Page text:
The virus itself is located in the border area between life and death. They are located between matter and non-matter, so they remain on the border of the corporeal.
Like the parasite, viruses take on an elementary function in the system. Viruses are uncontrollable, hidden, and in addition to their destructive, sometimes lethal properties, they are also a productive alliance in the body.

When the virome steps out of invisibility into visibility, when we understand its functionality, then the uninvited guest mutates into an invited one, the parasite or the virus becomes a welcome guest and its way of acting, thus, calculable, tamed and system-supporting – and no longer irritating at all. At this moment, irritation gains entry into overall social functionality and is even financed (venture capital), included (feminist political content on Netflix) or institutionally connected (political art).

The boundaries of the virome remain unclear, as viruses enter and exit, shifting from a threat to the organism to a system-supporting function. Baudrillard‘s theory of the virus speaks of viruses in much the same way that Serres speaks of parasites, describing the virus’ function as destabilizing the organism or system.
Thus, beside the collectivity of the parasites and the virus, which arises over several generations, a second form of collectivity occurs, which takes form in the virome.
What does this collective form of the parasite mean in relation to art and social transformation?

In her article in Issue 1 of this magazine, Eliza T. Bertuzzo writes that the parasitic and the irritant represent an outdated singular form of critique which ultimately does not generate sufficient transformation. From her perspective, transformational strategies are much more about a sympoiesis, a worlding that includes different fields of action and actors and develops a new practice from them. Therefore, she rejects singular actions such as that of the parasite, which moreover resemble the outdated image of a hero. According to Bertuzzo, they do not have the potential for collective change or create a basis for solidarity and empowerment, let alone transformation.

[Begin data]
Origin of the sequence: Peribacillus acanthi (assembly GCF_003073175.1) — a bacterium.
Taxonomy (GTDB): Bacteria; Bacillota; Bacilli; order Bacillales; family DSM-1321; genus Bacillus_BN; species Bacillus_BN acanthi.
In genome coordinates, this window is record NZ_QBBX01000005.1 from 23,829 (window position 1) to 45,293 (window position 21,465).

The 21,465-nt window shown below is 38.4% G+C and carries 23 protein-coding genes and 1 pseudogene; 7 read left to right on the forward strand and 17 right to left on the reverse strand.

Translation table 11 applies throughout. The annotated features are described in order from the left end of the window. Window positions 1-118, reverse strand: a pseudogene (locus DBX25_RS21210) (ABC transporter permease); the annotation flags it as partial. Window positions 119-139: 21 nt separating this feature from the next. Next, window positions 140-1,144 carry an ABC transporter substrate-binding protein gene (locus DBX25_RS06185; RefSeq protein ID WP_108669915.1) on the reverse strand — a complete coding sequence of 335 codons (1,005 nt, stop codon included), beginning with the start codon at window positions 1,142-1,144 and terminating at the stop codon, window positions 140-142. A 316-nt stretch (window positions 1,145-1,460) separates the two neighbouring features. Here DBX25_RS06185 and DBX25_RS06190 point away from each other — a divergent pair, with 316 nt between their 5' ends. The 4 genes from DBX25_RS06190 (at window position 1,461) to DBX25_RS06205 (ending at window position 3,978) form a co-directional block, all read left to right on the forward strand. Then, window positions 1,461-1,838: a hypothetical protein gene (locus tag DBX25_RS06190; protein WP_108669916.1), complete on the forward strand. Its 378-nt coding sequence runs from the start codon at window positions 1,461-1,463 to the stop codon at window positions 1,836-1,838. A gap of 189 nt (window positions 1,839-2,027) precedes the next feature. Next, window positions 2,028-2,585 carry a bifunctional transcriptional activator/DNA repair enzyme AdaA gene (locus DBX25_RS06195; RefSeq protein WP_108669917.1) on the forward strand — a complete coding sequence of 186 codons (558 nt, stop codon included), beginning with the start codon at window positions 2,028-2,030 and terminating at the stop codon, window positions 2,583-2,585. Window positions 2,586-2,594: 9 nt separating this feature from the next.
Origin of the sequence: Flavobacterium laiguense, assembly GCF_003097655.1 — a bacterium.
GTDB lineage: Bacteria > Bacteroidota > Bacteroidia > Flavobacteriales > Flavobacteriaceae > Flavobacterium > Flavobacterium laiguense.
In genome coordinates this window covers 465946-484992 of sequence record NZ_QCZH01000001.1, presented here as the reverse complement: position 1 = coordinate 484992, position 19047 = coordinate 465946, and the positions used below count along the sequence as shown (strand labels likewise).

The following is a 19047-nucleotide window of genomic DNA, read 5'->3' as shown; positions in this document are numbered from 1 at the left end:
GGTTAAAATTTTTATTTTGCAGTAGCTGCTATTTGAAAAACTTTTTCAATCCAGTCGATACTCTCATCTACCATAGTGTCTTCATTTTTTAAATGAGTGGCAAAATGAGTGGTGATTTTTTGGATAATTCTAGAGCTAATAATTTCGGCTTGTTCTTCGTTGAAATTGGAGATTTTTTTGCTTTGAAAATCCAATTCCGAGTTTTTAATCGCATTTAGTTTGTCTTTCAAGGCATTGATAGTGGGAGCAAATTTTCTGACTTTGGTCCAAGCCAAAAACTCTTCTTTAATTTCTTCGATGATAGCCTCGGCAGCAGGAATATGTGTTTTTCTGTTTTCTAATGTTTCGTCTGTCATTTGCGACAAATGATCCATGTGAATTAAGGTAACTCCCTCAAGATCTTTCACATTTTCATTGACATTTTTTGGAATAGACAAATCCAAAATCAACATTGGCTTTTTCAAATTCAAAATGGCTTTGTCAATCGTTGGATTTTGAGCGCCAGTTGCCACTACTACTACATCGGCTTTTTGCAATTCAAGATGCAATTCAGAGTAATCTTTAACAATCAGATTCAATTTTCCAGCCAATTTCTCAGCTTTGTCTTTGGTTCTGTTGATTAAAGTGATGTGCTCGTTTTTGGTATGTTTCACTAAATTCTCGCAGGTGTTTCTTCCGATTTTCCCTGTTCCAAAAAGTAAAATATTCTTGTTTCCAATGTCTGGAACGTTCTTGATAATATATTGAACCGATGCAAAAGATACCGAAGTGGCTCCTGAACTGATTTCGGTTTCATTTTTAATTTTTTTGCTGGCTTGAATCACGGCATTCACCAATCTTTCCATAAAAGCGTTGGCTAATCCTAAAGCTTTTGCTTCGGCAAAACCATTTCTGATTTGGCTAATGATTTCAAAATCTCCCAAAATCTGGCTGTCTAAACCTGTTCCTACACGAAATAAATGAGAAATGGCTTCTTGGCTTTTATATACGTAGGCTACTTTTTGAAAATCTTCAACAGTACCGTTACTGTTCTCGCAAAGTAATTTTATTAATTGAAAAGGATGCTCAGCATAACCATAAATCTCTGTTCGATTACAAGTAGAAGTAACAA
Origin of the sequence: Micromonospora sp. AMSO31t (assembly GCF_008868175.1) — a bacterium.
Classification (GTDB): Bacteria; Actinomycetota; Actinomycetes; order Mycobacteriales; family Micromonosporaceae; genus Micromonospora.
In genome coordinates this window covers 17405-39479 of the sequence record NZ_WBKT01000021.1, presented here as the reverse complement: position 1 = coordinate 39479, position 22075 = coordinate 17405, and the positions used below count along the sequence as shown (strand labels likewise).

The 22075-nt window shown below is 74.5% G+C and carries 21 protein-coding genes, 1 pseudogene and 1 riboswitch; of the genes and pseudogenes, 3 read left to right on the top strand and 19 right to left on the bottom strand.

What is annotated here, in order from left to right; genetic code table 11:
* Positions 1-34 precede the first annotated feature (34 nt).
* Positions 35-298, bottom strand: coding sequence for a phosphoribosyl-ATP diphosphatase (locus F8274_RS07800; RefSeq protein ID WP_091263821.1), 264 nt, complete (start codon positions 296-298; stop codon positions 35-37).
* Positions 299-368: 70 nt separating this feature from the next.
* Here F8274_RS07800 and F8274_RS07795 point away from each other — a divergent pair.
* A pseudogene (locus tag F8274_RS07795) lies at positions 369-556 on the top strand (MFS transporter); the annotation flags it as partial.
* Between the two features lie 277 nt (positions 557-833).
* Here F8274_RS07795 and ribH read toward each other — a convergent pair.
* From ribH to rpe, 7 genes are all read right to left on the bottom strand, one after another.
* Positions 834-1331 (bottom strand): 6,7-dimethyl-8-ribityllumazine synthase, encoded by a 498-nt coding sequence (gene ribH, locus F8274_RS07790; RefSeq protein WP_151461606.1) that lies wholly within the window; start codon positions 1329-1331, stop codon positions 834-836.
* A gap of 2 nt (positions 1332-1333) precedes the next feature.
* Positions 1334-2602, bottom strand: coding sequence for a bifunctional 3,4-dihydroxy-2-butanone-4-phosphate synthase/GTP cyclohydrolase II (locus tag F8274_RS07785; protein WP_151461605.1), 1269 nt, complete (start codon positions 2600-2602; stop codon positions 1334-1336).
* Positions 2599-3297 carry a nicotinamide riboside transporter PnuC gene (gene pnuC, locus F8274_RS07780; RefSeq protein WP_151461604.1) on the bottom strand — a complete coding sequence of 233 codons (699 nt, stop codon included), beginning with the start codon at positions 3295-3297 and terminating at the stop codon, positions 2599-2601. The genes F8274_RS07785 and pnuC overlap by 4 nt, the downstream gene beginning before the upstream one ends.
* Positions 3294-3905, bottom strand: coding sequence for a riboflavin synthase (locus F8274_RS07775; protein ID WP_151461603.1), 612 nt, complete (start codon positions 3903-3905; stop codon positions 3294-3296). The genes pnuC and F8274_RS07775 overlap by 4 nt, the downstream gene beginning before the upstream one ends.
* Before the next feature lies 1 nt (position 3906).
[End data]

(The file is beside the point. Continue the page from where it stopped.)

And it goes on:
However, the parasite’s practice and its classification shift place when we see the parasitic not as a singular action but as a viromei.e as a strategy, or a diffuse practice which can be collectivized.

So what if Gaia (the complex totality of all organisms) is not literally understood as a unity, but equally understood from the individual elements of this unity. Then the parasitic can also be part of Gaia, i.e. the whole, without being reduced as a mechanism of autopoiesis.
By this I mean that if we understand a collective of the virome, this does not mean that every virus is uniquely assignable to the collective or even recognized as such. A virome is characterized just by the fact that it acts in chaos, possesses many unknowns, unites different temporalities (virus as gene database17) and mutates very quickly from friend to enemy. It works in a collective, but this becomes clear only from the outside and in relation to a much larger temporality, which, as mentioned above, exceeds the life span of an organism.